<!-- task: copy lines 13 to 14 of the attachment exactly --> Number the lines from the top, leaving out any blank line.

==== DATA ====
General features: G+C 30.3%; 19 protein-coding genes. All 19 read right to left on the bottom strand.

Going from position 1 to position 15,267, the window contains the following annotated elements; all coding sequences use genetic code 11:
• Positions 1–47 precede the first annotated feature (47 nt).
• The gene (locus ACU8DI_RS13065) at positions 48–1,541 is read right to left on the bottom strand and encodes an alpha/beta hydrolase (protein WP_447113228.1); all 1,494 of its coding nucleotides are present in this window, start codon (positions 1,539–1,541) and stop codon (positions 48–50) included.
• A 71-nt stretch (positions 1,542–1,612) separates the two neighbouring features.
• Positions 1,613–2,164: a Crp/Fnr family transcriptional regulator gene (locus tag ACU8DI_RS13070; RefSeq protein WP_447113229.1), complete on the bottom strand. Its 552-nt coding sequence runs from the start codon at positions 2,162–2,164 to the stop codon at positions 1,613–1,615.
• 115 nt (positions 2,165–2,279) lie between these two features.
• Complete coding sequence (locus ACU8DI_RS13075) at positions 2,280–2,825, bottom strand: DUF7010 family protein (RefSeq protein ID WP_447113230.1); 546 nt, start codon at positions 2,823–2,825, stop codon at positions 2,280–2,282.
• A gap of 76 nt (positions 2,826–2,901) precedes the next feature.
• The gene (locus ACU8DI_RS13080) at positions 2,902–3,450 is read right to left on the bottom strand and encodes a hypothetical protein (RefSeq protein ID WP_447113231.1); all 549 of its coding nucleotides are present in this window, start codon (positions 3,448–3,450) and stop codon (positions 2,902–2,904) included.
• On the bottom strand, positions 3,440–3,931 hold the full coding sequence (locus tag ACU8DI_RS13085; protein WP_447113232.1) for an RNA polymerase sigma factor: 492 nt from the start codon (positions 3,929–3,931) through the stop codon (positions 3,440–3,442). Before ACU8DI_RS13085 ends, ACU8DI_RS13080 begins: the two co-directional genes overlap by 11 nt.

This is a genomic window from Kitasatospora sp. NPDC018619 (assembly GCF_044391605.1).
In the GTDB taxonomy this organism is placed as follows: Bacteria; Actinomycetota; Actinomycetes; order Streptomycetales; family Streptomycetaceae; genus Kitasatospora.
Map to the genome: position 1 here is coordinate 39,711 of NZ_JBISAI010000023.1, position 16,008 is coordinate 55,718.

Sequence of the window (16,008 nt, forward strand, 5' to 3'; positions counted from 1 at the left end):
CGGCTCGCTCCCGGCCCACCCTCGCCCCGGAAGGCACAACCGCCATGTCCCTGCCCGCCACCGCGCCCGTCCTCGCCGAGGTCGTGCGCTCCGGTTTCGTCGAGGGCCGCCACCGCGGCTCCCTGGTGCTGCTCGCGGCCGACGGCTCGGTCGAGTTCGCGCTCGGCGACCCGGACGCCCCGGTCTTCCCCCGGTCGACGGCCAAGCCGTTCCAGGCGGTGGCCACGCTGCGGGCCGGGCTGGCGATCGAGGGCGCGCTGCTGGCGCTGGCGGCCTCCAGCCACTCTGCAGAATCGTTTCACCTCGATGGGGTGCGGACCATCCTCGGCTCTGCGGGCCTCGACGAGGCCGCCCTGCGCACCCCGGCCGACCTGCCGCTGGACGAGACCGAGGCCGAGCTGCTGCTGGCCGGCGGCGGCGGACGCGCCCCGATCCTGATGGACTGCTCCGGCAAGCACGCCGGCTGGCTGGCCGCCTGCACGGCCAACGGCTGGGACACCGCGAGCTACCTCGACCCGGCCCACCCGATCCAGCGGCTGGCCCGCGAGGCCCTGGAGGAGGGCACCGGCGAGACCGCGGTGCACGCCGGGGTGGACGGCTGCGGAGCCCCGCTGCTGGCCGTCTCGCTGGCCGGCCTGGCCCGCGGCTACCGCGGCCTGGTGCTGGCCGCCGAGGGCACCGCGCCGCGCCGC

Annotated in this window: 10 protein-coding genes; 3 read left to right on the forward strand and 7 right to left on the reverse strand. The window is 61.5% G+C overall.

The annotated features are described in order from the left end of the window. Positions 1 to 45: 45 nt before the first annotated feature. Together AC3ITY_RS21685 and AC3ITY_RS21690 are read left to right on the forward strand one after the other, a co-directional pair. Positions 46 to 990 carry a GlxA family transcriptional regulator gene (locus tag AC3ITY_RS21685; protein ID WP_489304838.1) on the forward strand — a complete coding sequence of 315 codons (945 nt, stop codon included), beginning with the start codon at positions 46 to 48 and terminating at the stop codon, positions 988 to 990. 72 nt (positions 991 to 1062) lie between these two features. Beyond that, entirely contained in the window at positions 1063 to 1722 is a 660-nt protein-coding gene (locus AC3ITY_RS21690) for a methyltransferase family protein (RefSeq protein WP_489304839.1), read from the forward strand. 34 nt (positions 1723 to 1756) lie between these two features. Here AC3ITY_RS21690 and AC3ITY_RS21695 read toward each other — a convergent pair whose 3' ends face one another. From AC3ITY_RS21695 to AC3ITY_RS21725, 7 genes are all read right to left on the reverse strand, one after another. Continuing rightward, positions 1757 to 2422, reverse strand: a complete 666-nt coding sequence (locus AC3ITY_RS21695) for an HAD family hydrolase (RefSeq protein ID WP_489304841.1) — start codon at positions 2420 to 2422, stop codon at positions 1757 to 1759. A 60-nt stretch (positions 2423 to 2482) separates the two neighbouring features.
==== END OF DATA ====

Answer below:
In the GTDB taxonomy this organism is placed as follows: Bacteria; Actinomycetota; Actinomycetes; order Streptomycetales; family Streptomycetaceae; genus Kitasatospora.
Map to the genome: position 1 here is coordinate 39,711 of NZ_JBISAI010000023.1, position 16,008 is coordinate 55,718.